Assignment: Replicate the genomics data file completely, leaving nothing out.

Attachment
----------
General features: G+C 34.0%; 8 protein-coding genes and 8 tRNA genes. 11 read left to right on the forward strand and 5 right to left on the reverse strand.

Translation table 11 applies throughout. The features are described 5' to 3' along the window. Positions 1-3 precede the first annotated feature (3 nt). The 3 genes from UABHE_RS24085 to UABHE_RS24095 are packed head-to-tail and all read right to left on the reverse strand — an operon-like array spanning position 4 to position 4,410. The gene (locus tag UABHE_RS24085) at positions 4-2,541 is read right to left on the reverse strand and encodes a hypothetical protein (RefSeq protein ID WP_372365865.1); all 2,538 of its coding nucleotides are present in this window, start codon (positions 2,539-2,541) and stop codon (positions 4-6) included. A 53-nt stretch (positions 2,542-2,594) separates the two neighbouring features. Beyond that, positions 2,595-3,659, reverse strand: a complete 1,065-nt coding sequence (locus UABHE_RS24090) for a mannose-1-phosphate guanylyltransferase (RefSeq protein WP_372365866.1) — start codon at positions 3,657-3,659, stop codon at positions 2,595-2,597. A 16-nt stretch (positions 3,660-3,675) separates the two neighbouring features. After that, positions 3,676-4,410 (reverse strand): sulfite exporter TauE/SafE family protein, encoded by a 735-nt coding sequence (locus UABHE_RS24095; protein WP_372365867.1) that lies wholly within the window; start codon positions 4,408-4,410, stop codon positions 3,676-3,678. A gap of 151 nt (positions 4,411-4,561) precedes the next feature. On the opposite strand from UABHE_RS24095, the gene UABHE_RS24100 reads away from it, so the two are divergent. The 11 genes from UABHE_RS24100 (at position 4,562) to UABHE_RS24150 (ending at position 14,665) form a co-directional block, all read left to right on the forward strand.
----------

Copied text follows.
General features: G+C 34.0%; 8 protein-coding genes and 8 tRNA genes. 11 read left to right on the forward strand and 5 right to left on the reverse strand.

Translation table 11 applies throughout. The features are described 5' to 3' along the window. Positions 1-3 precede the first annotated feature (3 nt). The 3 genes from UABHE_RS24085 to UABHE_RS24095 are packed head-to-tail and all read right to left on the reverse strand — an operon-like array spanning position 4 to position 4,410. The gene (locus tag UABHE_RS24085) at positions 4-2,541 is read right to left on the reverse strand and encodes a hypothetical protein (RefSeq protein ID WP_372365865.1); all 2,538 of its coding nucleotides are present in this window, start codon (positions 2,539-2,541) and stop codon (positions 4-6) included. A 53-nt stretch (positions 2,542-2,594) separates the two neighbouring features. Beyond that, positions 2,595-3,659, reverse strand: a complete 1,065-nt coding sequence (locus UABHE_RS24090) for a mannose-1-phosphate guanylyltransferase (RefSeq protein WP_372365866.1) — start codon at positions 3,657-3,659, stop codon at positions 2,595-2,597. A 16-nt stretch (positions 3,660-3,675) separates the two neighbouring features. After that, positions 3,676-4,410 (reverse strand): sulfite exporter TauE/SafE family protein, encoded by a 735-nt coding sequence (locus UABHE_RS24095; protein WP_372365867.1) that lies wholly within the window; start codon positions 4,408-4,410, stop codon positions 3,676-3,678. A gap of 151 nt (positions 4,411-4,561) precedes the next feature. On the opposite strand from UABHE_RS24095, the gene UABHE_RS24100 reads away from it, so the two are divergent. The 11 genes from UABHE_RS24100 (at position 4,562) to UABHE_RS24150 (ending at position 14,665) form a co-directional block, all read left to right on the forward strand.